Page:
Harvard University, Cambridge, Massachusetts
It’s named after a President, was funded by an “anonymous donor”, and became the first major instructional teaching laboratory associated with a university physics department in the United States. It’s the Jefferson Laboratory at Harvard University, and on April 27, 2009, as part of the APS historic sites initiative, APS President Cherry Murray presented a plaque to Harvard President Drew Gilpin Faust on behalf of the institution to commemorate the significance of the lab. The citation on the plaque reads “In recognition of the Jefferson Physical Laboratory, dedicated in 1884, as the oldest university building erected in America to pursue physics research, and for the many scientific advances made by its faculty.”
Kris Snibbe/Harvard News Office
Jefferson Laboratory at Harvard University became the first major instructional teaching laboratory associated with a university physics department in the United States.
The Jefferson Laboratory, although credited with helping to further the study of physics and the important interconnection between research and higher education, almost didn't exist at all. In 1869, then Harvard President Charles W. Eliot announced that "the prime business of American professors in this generation must be regular and assiduous class teaching."He supported a liberal education that embraced science, but did not recognize the critical role that research played in the educational experience.2 At the time, most laboratory science was almost completely confined to being taught at focused technical schools, such as Harvard's Lawrence Scientific School. The university’s sole physics professor, Joseph Lovering, did nothing to dissuade Eliot from his convictions.3
But the atmosphere changed when, in 1870, John Trowbridge became an assistant professor of physics and challenged the President about the implication of research to the future of physics. "The department of physics in a University must embrace both teaching and investigation,” he stated in 1877. “If it is given up entirely to teaching, the cause of science suffers, and the object of a University which is founded both to teach and increase the sum of human knowledge is defeated."4
By 1880, Eliot stood in agreement with Trowbridge that physics instruction “should not be by rote and from books, but in the laboratory, ‘with objects and instruments in hand’” and, should include the pursuit of original research.5 Planning for a new building to encompass these principles was soon underway, thanks in part to an anonymous benefactor, who offered $115,000, with the caveat that another $75,000 would have to be raised. This “friend of the University” was later revealed to be Boston business leader and Harvard alumnus Thomas Jefferson Coolidge, the great-grandson of the third President of the United States and an avid patron of science.6 The building opened in 1884.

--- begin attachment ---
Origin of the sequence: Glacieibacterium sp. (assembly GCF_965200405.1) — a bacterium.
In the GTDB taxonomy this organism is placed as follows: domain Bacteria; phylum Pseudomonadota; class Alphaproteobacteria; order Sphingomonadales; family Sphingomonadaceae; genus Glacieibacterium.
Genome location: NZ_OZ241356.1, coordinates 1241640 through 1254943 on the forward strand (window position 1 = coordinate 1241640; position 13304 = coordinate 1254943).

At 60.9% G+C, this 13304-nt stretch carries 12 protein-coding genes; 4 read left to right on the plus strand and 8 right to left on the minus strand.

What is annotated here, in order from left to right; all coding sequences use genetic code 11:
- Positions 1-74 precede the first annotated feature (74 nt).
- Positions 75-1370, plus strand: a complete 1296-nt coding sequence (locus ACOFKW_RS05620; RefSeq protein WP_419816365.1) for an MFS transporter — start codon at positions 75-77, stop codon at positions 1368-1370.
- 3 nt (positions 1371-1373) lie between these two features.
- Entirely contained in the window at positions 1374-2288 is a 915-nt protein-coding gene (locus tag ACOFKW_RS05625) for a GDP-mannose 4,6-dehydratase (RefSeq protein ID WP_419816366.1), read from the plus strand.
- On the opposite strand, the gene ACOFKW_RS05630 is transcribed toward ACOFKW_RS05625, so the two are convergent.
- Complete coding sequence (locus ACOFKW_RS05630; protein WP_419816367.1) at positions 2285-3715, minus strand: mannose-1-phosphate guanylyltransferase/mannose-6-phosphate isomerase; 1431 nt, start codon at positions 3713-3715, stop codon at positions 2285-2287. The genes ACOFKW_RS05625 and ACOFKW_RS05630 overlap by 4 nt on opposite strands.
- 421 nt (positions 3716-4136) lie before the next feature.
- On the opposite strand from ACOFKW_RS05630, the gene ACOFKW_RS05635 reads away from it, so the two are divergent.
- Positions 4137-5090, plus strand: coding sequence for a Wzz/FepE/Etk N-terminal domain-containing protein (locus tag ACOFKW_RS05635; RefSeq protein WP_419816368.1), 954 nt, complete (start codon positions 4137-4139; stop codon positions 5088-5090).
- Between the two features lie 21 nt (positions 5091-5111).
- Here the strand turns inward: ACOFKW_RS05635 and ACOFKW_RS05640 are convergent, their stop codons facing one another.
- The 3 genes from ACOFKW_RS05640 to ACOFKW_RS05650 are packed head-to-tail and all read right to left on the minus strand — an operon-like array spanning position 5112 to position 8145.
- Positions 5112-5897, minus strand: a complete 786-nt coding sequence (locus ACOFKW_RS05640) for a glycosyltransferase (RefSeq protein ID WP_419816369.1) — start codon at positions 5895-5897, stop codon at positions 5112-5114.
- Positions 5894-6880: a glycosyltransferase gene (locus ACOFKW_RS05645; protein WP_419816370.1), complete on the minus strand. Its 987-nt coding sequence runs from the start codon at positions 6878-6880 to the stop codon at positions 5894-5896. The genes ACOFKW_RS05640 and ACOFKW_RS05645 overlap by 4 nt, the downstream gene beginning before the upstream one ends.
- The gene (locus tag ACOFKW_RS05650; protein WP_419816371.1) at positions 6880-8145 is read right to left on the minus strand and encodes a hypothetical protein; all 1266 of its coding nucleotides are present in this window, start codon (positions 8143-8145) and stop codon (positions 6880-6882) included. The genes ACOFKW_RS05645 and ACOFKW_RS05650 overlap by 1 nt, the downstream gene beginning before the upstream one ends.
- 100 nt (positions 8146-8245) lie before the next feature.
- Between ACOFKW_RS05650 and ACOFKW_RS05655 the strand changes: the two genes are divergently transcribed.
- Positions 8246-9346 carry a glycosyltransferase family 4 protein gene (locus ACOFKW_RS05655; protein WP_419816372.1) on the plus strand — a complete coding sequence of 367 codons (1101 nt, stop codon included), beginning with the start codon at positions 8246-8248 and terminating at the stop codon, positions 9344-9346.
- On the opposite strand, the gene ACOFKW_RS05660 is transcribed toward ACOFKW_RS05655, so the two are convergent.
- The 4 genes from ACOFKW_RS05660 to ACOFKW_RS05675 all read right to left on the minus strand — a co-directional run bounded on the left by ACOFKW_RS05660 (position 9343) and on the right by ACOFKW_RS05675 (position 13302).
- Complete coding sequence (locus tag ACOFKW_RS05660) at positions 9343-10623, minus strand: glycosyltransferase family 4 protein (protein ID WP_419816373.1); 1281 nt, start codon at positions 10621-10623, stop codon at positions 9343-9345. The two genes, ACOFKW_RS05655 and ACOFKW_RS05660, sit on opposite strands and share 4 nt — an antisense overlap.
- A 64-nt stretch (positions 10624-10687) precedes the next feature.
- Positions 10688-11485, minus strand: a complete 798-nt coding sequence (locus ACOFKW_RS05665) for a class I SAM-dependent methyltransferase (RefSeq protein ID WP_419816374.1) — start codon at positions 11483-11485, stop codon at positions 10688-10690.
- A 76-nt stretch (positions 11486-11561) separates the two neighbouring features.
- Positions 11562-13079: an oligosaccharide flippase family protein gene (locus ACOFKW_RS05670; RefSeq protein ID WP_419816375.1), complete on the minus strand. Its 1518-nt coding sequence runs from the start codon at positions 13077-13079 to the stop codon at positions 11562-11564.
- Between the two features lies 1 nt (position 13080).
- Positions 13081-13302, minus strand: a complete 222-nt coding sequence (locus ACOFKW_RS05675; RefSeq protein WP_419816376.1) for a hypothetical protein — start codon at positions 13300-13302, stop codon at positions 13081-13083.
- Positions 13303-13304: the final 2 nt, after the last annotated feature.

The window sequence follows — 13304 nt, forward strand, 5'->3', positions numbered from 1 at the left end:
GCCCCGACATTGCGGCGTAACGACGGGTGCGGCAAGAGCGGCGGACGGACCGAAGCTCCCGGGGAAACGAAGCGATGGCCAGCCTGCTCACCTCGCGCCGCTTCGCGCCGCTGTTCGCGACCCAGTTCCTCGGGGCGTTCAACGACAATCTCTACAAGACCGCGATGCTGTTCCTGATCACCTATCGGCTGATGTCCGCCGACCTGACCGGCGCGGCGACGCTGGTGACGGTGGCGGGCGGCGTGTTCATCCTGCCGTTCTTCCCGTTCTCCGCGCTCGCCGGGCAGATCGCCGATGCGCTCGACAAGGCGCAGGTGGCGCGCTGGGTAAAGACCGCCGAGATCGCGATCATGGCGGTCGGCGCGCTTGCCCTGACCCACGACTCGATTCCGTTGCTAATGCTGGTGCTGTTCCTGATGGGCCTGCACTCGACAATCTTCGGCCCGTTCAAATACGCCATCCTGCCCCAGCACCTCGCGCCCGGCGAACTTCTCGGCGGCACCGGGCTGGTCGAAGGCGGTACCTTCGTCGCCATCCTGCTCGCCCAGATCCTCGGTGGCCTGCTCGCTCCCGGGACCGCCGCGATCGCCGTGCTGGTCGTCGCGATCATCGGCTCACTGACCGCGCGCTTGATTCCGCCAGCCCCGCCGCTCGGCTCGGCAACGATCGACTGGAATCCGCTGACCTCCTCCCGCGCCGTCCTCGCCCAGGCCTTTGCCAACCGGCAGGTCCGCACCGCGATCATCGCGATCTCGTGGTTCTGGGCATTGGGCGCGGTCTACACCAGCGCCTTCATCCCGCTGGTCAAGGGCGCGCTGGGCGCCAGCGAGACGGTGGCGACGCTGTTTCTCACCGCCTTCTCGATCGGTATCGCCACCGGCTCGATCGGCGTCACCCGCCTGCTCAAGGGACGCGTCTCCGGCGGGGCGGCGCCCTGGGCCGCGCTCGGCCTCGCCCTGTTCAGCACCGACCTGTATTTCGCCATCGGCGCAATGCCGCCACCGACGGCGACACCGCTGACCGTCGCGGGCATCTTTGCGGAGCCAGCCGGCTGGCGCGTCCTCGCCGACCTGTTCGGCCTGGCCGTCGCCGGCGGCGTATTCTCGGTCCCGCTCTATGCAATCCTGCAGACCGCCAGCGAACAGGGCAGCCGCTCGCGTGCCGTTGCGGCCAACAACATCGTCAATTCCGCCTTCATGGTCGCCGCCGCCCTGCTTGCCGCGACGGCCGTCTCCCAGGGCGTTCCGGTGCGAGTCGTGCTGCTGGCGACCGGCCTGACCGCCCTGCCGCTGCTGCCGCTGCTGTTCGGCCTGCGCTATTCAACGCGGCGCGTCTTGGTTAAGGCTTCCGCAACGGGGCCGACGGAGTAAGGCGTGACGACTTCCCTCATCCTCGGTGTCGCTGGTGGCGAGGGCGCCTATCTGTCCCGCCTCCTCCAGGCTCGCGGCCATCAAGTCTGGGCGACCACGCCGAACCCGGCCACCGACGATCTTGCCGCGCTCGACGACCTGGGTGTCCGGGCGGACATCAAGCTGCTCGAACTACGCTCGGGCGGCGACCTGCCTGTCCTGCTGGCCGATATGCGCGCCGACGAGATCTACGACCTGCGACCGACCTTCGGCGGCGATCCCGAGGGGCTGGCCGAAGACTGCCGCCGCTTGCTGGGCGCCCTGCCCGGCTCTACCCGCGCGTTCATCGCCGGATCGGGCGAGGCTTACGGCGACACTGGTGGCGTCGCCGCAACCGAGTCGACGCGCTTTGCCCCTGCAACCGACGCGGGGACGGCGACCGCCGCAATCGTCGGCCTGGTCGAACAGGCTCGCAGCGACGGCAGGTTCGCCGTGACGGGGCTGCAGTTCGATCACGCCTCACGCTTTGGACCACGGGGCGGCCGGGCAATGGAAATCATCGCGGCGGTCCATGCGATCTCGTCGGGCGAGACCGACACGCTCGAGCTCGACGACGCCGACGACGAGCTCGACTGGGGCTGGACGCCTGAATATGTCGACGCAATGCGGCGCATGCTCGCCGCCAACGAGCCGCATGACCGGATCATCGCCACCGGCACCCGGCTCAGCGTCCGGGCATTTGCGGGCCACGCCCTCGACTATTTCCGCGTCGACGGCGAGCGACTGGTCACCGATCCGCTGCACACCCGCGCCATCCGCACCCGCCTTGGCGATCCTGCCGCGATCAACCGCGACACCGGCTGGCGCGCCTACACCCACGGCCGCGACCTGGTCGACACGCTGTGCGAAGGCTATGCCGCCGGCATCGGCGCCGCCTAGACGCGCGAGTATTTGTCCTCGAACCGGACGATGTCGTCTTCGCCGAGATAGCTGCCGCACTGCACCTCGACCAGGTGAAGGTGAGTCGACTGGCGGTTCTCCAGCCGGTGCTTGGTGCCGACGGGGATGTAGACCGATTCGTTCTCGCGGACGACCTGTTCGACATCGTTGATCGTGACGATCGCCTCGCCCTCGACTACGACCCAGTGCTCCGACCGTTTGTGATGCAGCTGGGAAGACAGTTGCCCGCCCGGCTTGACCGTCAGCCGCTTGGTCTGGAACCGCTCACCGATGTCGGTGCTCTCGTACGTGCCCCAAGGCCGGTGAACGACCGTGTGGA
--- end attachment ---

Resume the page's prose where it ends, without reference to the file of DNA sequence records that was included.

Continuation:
Since its genesis, Jefferson Laboratory has demonstrated to be a breeding ground of some of the world’s foremost physics discoveries. The famous Pound-Rebka experiment that confirmed one of the predictions of General Relativity (that gravity can change light's frequency) was conducted in one of the towers of the Laboratory.7 Thanks to the lab, Harvard’s reputation as a top physics department was cemented and continues to grow; of the 43 Nobel Prizes received by the university’s faculty, nearly ¼ are held by current or former physics professors.8
The Laboratory also holds a special place in the history of higher education in America. “We’re here celebrating not just this laboratory,” said Faust at the commemoration, “but the founding of the concept of the research university.”9
1 Holton, Gerald, “Jefferson Physical Laboratory,” with assistance from Deborah J. Coon, Armand Dionne and the Harvard University Archives, Harvard University Department of Physics website
2 Sweeney, Sarah, “Jefferson Lab Harvard’s newest historic site”, Harvard Gazette, April 30, 2009
7 “The Weight of Light,” Physical Review Focus, July 12, 2005
8 Harvard University Department of Physics website